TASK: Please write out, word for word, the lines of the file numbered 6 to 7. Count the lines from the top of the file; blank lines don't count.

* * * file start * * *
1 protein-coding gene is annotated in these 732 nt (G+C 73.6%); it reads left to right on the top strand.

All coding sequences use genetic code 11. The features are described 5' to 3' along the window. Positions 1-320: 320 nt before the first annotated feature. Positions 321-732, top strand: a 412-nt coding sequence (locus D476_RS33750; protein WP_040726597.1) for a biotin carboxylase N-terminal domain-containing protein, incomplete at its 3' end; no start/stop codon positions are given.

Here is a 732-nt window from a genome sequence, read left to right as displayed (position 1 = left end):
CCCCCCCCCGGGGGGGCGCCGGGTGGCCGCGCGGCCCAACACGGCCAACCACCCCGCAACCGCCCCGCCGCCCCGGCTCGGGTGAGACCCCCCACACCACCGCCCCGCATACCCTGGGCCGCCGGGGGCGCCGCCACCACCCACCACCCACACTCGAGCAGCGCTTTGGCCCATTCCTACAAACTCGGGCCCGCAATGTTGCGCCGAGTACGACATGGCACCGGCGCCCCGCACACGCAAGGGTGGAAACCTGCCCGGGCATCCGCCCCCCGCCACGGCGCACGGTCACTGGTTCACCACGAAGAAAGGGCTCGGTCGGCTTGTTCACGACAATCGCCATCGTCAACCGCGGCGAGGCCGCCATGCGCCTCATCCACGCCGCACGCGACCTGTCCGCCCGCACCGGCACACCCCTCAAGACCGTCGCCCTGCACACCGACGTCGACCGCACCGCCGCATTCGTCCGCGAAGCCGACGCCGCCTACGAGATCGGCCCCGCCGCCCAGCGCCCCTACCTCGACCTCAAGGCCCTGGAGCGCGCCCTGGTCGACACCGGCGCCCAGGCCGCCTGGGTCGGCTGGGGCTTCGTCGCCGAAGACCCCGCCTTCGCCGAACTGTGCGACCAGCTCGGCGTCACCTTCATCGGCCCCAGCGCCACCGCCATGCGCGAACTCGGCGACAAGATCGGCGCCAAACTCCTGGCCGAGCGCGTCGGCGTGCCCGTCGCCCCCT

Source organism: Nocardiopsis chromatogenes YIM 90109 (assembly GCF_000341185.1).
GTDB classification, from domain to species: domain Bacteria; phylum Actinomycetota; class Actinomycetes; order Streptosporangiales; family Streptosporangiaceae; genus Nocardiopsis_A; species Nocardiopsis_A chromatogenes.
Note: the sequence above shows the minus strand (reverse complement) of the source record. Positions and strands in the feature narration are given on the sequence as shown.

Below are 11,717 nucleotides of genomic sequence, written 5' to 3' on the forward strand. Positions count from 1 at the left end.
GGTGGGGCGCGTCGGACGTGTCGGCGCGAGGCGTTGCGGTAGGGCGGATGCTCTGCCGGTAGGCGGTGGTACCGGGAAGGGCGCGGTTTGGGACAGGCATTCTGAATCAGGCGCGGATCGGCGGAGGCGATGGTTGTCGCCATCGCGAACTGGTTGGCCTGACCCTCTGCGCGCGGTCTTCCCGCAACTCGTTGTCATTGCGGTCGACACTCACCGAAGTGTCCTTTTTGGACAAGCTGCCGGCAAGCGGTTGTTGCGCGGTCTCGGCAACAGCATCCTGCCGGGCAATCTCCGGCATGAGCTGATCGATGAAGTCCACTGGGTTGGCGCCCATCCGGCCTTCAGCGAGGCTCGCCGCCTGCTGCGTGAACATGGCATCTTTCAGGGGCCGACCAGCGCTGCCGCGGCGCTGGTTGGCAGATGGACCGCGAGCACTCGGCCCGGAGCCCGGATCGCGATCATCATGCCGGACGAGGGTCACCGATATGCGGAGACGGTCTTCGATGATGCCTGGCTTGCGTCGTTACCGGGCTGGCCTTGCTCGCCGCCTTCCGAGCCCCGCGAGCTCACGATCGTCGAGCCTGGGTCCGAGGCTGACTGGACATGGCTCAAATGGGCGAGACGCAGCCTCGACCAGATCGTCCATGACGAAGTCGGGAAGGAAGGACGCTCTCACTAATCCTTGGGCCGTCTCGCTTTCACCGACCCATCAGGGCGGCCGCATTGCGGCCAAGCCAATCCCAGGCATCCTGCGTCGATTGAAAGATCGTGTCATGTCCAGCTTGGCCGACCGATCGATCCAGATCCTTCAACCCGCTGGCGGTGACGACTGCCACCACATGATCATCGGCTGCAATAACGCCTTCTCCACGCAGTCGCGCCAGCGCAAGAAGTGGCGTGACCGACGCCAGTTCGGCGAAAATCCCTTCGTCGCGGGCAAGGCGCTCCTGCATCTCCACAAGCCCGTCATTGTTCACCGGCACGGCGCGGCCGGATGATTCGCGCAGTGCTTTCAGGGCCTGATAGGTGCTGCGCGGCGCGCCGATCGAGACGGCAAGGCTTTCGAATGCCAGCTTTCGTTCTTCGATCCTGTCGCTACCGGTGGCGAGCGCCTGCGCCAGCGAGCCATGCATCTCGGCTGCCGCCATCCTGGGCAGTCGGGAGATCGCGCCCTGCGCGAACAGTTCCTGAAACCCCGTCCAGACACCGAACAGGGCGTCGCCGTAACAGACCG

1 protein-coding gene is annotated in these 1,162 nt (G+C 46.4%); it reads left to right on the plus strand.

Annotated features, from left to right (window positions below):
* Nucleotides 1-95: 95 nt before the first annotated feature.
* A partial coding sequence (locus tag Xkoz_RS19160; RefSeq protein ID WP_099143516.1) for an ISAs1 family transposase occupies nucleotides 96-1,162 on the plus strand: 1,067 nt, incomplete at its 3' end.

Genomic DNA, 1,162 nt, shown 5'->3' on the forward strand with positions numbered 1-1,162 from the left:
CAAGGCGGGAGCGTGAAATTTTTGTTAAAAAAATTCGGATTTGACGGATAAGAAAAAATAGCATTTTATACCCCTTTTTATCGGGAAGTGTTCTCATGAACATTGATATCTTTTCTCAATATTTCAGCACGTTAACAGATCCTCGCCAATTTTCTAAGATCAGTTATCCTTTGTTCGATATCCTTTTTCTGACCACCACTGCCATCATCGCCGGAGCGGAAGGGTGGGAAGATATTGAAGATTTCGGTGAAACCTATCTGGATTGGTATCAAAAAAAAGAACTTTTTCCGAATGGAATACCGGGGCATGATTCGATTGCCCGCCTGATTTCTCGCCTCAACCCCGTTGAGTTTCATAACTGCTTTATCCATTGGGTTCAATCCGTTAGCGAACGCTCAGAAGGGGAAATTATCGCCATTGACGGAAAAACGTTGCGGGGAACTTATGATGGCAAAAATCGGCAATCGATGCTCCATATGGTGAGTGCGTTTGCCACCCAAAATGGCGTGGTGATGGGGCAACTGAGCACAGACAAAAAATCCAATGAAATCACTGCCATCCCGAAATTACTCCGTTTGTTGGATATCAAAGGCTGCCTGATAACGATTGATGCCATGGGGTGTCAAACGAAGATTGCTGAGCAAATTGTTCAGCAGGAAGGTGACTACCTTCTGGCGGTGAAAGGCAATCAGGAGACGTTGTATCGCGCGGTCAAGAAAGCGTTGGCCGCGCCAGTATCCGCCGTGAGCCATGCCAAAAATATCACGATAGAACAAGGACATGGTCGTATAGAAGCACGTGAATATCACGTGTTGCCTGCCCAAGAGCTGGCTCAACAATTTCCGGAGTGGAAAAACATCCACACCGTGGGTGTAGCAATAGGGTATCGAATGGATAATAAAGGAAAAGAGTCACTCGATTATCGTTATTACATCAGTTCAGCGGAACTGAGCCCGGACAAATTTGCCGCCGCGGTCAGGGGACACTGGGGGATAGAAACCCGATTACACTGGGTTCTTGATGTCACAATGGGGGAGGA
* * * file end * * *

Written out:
GTDB classification, from domain to species: domain Bacteria; phylum Actinomycetota; class Actinomycetes; order Streptosporangiales; family Streptosporangiaceae; genus Nocardiopsis_A; species Nocardiopsis_A chromatogenes.
Note: the sequence above shows the minus strand (reverse complement) of the source record. Positions and strands in the feature narration are given on the sequence as shown.